28 October 2011

Becoming My Mother, Part I

I think I'm becoming my mother. All summer long, all she'd ever eat was salad. All winter long, it was soup. Garbage pail soup, she called it. She'd pull odds and ends out of the freezer, throw it all in a stockpot, and cook. Then she'd eat it every day for a week, and start all over again.

The past two weekends, I've done just that, prompted in part by an ongepotchket batch of CSA vegetables cluttering up the fridge. There's a method in my madness, though, and the soup has been excellent, if I may, you know, say so myself.

Let it be known: this isn't a recipe, this is a manifesto. It almost doesn't matter what you put in it, it matters that you do it. What do you have?

Start with an onion. Everything savory always starts with an onion, chopped, and sweated in a few glugs of olive oil. Red onion, white, no matter. While the onion grows translucent and oh so fragrant, chop a carrot and a stalk of celery. Mince a jalapeno, just one, for a tiny tingle of hotness. How about some squash? A small butternut squash, peeled and seeded and diced, that'll work. When the onion is nice and ready, add a quart of stock - beef, chicken, pork - and all the chopped vegetables. Add some tomatoes - puree from a can, fresh chopped, whatever you've got. If you're incapable of tossing the Parmesan rinds and you have some in the freezer, now's the time to stick one in the soup pot, like you always say you're going to do. Simmer gently until all the vegetables are soft. Fish out the Parm rind (and throw it away). Whir the soup a bit with a hand blender, or use a potato masher - you want to get some of the solid chunks broken down to thicken the soup. Toss in a 1/4 cup of uncooked bulgur, or that dried out leftover rice. Finally, cut up some turnip greens, mustard greens, beet tops, anything green - slice them into ribbons and throw them in the pot. Turn off the heat. Cool it down and plan to eat it tomorrow - it'll be better then.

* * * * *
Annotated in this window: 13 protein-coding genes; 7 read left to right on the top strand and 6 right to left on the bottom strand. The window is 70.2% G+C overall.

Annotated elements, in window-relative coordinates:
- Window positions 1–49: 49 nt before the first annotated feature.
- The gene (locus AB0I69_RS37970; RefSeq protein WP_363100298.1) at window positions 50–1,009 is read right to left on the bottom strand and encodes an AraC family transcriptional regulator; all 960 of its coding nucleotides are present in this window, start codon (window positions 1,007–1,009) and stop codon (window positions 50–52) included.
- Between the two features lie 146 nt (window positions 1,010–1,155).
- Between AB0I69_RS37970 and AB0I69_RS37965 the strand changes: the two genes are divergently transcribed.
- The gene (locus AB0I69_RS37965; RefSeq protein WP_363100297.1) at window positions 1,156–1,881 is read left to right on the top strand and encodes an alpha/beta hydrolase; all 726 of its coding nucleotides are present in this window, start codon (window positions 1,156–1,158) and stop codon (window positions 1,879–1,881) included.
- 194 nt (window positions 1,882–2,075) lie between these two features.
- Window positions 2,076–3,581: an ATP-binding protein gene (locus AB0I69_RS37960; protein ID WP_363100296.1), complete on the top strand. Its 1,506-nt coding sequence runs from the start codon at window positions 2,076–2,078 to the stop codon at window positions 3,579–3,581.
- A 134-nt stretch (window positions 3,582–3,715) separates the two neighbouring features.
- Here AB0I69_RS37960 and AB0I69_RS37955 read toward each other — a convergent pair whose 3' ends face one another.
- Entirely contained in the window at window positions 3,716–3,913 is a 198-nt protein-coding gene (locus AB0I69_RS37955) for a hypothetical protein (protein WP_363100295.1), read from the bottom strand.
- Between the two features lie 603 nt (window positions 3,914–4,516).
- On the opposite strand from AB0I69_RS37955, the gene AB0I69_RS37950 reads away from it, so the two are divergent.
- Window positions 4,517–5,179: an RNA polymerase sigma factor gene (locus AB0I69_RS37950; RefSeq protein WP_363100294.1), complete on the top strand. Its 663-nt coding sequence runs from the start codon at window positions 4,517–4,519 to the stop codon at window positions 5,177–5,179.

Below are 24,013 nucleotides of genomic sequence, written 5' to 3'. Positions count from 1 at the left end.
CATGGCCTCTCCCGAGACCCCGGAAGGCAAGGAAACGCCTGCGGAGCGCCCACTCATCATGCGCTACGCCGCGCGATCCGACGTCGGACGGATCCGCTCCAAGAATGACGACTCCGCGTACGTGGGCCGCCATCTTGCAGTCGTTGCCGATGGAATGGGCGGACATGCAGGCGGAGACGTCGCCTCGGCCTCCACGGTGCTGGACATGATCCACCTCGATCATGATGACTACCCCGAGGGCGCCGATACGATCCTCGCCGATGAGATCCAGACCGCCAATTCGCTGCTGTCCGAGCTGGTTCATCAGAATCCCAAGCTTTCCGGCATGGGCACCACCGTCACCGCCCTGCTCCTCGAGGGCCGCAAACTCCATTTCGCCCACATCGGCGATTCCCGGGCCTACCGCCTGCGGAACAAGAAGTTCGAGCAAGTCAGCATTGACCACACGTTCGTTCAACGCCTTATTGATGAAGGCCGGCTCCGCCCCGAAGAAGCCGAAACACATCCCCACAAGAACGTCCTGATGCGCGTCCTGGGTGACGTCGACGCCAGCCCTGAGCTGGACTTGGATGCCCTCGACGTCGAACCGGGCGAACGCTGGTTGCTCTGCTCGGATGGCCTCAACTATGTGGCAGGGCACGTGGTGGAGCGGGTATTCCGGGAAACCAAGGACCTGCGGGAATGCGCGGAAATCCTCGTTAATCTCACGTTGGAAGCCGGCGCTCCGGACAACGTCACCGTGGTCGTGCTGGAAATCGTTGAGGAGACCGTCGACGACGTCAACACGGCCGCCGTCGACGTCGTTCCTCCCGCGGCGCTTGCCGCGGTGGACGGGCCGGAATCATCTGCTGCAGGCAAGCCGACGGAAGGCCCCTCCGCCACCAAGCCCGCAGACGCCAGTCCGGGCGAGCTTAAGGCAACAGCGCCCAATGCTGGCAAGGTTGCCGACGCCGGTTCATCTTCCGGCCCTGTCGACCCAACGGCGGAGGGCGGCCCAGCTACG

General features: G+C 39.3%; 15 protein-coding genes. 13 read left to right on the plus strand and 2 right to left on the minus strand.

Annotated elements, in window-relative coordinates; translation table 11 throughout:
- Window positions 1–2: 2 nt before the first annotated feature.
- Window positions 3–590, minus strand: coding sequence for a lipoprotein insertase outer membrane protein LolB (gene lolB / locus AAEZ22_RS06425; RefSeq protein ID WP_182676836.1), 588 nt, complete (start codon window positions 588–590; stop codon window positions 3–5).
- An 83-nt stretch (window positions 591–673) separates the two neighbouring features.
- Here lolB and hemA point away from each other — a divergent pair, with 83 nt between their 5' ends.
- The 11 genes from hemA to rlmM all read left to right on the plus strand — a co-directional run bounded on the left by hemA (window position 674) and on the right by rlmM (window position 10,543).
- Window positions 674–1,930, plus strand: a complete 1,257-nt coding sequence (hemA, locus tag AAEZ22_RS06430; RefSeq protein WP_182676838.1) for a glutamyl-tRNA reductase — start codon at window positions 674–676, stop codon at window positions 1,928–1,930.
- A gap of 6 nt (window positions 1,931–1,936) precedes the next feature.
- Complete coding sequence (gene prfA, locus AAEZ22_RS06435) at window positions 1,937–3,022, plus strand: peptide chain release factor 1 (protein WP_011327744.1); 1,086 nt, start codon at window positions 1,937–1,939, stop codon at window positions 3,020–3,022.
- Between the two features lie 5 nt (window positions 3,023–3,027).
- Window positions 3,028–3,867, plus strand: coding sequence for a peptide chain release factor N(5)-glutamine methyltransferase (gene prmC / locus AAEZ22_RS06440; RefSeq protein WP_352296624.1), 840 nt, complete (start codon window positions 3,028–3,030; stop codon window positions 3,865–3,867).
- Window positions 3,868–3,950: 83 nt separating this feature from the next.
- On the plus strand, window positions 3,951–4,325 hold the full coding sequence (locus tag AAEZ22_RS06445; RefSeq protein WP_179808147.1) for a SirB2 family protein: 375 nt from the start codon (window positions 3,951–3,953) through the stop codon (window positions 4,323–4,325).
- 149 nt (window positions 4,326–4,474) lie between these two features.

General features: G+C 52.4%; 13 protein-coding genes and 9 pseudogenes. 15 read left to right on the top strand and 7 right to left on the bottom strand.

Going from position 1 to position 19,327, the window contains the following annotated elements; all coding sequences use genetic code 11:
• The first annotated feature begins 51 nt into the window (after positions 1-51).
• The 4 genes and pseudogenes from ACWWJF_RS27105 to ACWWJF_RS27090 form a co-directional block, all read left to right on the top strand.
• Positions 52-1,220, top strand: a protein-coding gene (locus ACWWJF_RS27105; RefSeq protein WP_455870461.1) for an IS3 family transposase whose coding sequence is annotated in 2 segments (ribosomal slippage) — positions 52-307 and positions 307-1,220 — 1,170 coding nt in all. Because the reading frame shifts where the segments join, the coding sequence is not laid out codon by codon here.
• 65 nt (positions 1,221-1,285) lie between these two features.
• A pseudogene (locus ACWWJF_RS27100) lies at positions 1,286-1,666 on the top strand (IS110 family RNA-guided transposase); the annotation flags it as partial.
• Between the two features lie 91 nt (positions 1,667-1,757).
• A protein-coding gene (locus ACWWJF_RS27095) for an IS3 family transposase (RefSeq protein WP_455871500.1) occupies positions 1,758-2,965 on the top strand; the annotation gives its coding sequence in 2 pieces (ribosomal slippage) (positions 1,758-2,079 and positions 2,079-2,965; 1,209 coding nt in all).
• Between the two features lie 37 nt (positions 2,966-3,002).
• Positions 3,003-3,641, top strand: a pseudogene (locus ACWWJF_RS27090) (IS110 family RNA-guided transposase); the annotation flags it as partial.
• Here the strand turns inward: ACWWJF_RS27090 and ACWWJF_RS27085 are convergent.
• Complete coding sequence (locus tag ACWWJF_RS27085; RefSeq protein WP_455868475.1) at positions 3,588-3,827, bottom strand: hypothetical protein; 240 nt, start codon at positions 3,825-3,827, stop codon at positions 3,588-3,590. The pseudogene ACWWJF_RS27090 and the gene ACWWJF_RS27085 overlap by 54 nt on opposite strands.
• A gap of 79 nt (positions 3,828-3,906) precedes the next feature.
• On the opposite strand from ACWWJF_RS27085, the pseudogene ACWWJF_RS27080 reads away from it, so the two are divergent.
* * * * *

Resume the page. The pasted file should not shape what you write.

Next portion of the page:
This will make enough for dinner, with leftovers for lunch for a day or two. Gussy it up at the table with a salad and some bread, and maybe grate a little cheese over the top. Garbage pail soup.

12 comments:

Heide said...

"Let it be known: this isn't a recipe, this is a manifesto."

Love it! Mine usually has some split peas or beans of some sort out of the crock pot.

Amanda said...

The scent of suntan lotion, grass and wet-from-the-sprinkler skin in the summer, simmering onions in the winter—all that I could ever need.

Jody said...

mmmmm

We are having soup tonight as a matter of fact.

readersguide said...

All right -- I'm making this tonight. We have all those things in the fridge right now. Perfect.

liz said...

Oh! Yum! And I do have a parmesan rind or two in the freezer, why do you ask?

Mary G said...

I just made goulash. Much the same.

mayberry said...

Sounds wonderful. Why am I married to someone who doesn't like soup? (Who doesn't like soup???)

Sara said...

Inspired by the bowl of leftover quinoa medley on the counter, I think I'll go do this right now.

Antropóloga said...

Never heard of the parmesan rind thing before!

I make a lot of soup, often involving black beans. Best thing about the winter.

nonlineargirl said...

Pesto. Ada brought home the idea of adding a dollop of pesto to a veggie soup before serving. Delicious!

leanne said...

I have soup in the fridge that I'll be eating tonight before heading out with the kids for some trick or treating. Mmmmm...

jo(e) said...

Yep. That's pretty much the soup I make. Except I don't use any beef or chicken stock -- just tomatoes.